If the UUA were to commission a law firm to carry out this kind of investigation, what should we look for? We should look for exactly what the URJ looked for: sexual misconduct by adults (anyone over age 18) against minors (anyone under age 18); sexual misconduct between minors; and sexual misconduct between adults at youth activities. As I look back 50 years to 1972, at a minimum the following programs should be investigated: “ConCon,” the former continental youth conference; district youth conferences; and any other programs or summer camps run by Liberal Religious Youth (LRY) or its successor Young Religious Unitarian Universalists (YRUU).

The UUA doesn’t have a great track record of investigating and publicly admitting the sexual misconduct that’s happened in our denomination. This is a grand opportunity for us to do the right thing. I hope our denominational leaders will follow the shining lead of the Reform Jews.

Coloniality and gender

I seem to have very little time these days, as the Omicron surge winds down, and as our congregation opens up again (or maybe re-opens up? — or is it re-re-opens up?). Nevertheless, I’m slowly making my way through some essays by Maria Lugones, and I’m currently reading “The Coloniality of Gender.” In this essay, she critiques Anibal Quijano’s theoretical work on global capitalism for his “complicity with the gender system.” In other words, many males who write about colonialism ignore how women are dominated.

But Lugones is also laying out another way to analyze gender, a model which she calls “the modern colonial/gender system”:

“In Quijano’s model of global capitalist Eurocentered power, ‘capitalism’ refers to the ‘structural articulation of all historically known forms of control of labor or exploitation, slavery, servitude, small independent mercantile production, wage labor, and reciprocity under the hegemony of the capital-wage labor relation.’ (‘Colonialidad del Poder y Clasificacion Social,’ Festschrift for Immanuel Wallerstein, part I, Journal of World Systems Research, V. xi, #2, summer/fall 2000). In this sense, the structuring of the disputes over control of labor are discontinuous: not all labor relations under global, Eurocentered capitalism fall under the capital/wage relation model, though this is the hegemonic model. It is important in beginning to see the reach of the coloniality of power that wage labor has been reserved almost exclusively for white Europeans. The division of labor is thoroughly ‘racialized’ as well as geographically differentiated. Here we see the coloniality of labor as a thorough meshing of labor and ‘race.’”

Lugones connects colonialism, capitalism, gender, and race. This has some interesting implications for the way we Unitarian Universalists think about anti-oppression work.

Not OK

Someone pointed out to me that Star Island has posted an interesting job opening. Star Island, for those of you who aren’t familiar with it, is a retreat center off the coast of New Hampshire that was founded by Unitarians and liberal Congregationalists, and remains affiliated with the United Church of Christ and the UUA.

The position, titled “Island Minister/Beloved Community Project Manager,” will “work to further Star Island Corporation’s Beloved Community Project — a diversity, equity, and inclusion initiative that is a core strategic priority of the Star Island Corporation (SIC).” This is a laudable goal, and it’s simply amazing that a nonprofit would hire a full-time year-round staffer to oversee diversity, equity, and inclusion.

There’s just one problem. The job posting does not list the salary range. Instead, applicants are told to submit their “salary requirements.”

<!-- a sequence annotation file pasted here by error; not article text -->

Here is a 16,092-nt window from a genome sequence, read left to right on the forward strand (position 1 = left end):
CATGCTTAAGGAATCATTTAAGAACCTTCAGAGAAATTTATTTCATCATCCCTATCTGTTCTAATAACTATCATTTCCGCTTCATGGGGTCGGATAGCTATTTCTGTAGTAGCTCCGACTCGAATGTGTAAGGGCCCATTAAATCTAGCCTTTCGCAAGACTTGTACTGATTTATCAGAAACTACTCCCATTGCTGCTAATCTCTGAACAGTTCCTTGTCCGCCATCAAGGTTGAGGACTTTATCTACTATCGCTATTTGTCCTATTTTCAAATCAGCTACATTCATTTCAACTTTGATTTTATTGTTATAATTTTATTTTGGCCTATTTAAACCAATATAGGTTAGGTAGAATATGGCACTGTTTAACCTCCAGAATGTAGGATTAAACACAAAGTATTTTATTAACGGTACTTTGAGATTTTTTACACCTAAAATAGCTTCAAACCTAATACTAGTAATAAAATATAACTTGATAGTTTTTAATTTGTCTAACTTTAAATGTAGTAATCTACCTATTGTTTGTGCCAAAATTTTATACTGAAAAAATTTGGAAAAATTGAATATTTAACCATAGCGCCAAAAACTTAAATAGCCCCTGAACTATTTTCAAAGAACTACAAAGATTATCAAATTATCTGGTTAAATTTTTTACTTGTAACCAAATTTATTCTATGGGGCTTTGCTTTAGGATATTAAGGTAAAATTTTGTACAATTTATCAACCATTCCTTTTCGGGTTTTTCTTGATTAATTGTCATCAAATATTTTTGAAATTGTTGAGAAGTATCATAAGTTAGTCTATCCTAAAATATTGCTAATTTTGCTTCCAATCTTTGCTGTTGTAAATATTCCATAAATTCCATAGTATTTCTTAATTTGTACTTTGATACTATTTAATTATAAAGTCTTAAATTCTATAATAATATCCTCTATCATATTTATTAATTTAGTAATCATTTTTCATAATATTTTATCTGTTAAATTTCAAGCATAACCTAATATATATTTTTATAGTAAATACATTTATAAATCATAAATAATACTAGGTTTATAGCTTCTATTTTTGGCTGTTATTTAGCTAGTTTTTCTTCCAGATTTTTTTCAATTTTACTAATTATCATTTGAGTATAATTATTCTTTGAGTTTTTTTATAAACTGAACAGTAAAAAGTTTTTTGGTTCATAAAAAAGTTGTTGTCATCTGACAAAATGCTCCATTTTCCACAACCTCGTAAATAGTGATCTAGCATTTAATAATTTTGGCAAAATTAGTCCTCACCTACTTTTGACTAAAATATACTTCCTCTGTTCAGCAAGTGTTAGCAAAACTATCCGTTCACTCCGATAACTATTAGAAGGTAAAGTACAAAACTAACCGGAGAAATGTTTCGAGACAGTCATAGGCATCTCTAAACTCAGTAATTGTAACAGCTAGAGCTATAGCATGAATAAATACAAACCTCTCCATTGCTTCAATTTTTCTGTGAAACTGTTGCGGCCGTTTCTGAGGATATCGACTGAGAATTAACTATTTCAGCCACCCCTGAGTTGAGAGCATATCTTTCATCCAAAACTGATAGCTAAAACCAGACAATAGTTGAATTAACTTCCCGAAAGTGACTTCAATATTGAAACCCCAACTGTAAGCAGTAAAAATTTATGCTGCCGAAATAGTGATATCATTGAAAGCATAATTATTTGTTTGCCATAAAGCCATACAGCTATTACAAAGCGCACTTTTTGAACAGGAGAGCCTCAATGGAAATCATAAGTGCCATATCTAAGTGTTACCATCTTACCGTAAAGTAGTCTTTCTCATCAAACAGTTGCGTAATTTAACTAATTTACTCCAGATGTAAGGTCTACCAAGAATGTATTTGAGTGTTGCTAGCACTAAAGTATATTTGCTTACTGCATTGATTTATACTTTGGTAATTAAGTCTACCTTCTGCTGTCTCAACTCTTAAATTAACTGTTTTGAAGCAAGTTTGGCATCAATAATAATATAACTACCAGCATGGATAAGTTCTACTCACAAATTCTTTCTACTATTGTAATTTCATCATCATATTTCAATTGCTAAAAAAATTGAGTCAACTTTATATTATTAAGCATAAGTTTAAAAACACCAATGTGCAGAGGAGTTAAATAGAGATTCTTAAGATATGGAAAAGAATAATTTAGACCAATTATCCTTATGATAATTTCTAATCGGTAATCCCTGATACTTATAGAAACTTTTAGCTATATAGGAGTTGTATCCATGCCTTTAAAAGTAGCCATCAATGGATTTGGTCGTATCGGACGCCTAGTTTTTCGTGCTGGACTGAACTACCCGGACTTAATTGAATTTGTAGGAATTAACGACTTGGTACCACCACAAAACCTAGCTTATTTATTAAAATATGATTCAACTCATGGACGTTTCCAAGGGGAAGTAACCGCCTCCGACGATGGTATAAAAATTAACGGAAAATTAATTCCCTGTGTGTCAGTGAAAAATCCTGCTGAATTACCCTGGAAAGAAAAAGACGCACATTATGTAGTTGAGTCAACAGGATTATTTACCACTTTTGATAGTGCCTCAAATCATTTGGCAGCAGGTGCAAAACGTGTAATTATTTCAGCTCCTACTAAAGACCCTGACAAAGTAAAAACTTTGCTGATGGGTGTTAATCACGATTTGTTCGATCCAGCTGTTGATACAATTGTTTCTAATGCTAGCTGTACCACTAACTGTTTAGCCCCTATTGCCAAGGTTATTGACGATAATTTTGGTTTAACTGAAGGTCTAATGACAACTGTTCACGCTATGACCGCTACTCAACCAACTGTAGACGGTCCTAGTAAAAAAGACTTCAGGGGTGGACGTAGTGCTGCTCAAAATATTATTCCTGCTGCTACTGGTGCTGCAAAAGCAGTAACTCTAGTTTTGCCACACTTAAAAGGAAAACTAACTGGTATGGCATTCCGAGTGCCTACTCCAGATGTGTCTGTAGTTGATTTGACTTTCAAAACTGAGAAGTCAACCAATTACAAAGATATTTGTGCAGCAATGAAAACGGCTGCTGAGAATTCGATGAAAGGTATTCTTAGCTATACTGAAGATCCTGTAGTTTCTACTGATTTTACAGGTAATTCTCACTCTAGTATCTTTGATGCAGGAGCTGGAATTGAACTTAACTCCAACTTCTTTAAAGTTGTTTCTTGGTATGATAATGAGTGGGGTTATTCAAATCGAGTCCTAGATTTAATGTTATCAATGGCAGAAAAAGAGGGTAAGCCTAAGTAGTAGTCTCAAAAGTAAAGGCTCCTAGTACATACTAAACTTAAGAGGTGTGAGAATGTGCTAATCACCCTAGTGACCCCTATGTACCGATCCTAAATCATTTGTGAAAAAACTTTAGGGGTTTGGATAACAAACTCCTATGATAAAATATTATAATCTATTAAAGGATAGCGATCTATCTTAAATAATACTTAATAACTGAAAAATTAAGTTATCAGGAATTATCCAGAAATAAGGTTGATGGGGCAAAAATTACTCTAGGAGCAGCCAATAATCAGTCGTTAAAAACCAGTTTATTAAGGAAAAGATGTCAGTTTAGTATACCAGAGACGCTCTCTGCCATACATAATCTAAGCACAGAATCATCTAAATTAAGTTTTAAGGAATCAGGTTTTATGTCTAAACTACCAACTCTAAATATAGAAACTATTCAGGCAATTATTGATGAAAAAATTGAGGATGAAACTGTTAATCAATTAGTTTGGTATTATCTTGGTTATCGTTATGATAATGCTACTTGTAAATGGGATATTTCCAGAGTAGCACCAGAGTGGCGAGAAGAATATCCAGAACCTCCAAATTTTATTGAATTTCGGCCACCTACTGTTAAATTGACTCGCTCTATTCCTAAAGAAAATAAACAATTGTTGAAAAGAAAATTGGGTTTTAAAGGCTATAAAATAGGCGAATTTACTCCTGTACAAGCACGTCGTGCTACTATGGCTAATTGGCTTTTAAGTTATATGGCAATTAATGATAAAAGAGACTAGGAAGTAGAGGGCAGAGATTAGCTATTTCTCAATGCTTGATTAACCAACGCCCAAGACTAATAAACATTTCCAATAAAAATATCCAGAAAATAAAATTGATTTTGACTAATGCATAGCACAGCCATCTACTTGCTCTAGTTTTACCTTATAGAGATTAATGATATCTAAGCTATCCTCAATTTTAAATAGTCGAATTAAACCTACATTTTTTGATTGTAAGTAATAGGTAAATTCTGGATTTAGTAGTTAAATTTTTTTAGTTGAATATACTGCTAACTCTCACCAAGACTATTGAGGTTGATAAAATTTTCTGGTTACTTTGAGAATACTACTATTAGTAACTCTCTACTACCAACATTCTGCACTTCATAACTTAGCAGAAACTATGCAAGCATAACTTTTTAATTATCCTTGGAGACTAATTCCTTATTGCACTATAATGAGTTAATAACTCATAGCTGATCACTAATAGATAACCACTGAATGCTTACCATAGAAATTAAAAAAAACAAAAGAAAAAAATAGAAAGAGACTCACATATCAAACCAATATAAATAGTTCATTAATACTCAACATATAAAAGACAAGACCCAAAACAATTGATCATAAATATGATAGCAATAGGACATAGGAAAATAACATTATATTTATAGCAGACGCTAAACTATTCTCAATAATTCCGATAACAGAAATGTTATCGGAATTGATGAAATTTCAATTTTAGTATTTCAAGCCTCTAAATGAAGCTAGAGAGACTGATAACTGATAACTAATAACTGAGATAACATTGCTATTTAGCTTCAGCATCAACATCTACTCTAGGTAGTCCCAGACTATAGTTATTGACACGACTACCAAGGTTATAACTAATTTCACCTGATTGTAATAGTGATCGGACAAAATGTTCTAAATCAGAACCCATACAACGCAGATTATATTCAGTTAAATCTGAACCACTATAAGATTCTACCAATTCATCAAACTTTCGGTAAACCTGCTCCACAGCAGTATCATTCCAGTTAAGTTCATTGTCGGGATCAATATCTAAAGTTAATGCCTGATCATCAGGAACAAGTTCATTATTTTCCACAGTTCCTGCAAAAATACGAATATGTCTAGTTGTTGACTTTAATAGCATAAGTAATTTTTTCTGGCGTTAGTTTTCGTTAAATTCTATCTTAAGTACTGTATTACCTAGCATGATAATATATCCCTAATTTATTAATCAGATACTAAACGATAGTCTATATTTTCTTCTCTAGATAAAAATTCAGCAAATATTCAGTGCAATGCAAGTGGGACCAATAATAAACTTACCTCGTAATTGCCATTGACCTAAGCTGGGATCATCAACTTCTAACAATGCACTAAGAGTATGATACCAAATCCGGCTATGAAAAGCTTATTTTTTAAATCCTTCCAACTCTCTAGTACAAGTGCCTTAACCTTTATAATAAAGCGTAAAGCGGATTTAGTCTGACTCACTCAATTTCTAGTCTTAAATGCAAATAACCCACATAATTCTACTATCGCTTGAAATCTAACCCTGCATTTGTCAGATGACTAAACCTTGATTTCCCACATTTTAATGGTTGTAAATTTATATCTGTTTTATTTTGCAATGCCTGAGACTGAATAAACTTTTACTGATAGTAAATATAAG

I call bullshit.

The reason I call bullshit — and the reason that I use such a strong word to describe their action — is that refusal to include a salary range in a job posting is in itself a discriminatory act. In fact, in some jurisdictions, it is now illegal to post a job with no salary range: BBC news recently reported that Colorado now requires all job posting to include the hourly wage or the salary range. Similarly, SHRM recently reported that New York City will require all job posting in the city to include salary ranges. Why? Manhattan Councilwoman Helen Rosenthal says, “Failure to include a salary range would be considered a discriminatory practice.” That’s right, a discriminatory practice.

BBC has also reported: “Research shows that the pay gap, which is well documented, partly stems from the ‘ask gap’: the difference in salary expectations between groups, which undercuts women and minorities in particular. Closing this gendered and racialised ‘ask gap’ can pay major dividends for careers, reducing long-term salary inequality.”

Star Island is engaging in a discriminatory hiring practice — a practice that’s illegal in Colorado and New York City — in order to hire a staffer who will oversee diversity, equity, and inclusion. Oh, the irony. If you’re someone who has connections to Star Island (especially if you make donations to them), please contact their board and CEO and call them out on this racist, sexist practice.

We also need to call out all the UU congregations that post jobs with no salary range. Some day if I ever have time, I’m going to go through the job postings on the UUA “Jobs Board” and the LREDA employment postings and make a list of all the congregations that post jobs with no salary range — a sort of “Hall of Shame,” showing which congregations have racist, sexist hiring practices.

This is an equity issue that’s easy to fix. Let’s fix it.

Noted without comment

“…[there are] levels in what counts as political. As you dare to witness police arresting people, or dare to ask a woman who is saying ‘no’ to a man’s hold whether she’s all right, whether she wants to leave, you notice that it is quite different to do that than to organize a demonstration against Anglo takeover of land and water in the U.S. Southwest. It is all beyond the pale, but the latter is more easily understood as political — it is afforded a kind of sociality — that the others may lack. So, there are levels of disruption, levels of resistant, in terms of the political sense that the act makes. Foundations that fund political projects often look for political activity that makes a particular kind of ‘within-bounds’ sense. It is important to take stock of the ease of acceptance, since there is a need to try to roam more deeply into the social to understand who’s paying for one’s acceptability.”

— Maria Lugones, Pilgrimages/Peregrinajes: Theorizing Coalition Against Multiple Oppressions (Rowman & Littlefield, 2003), p. 2.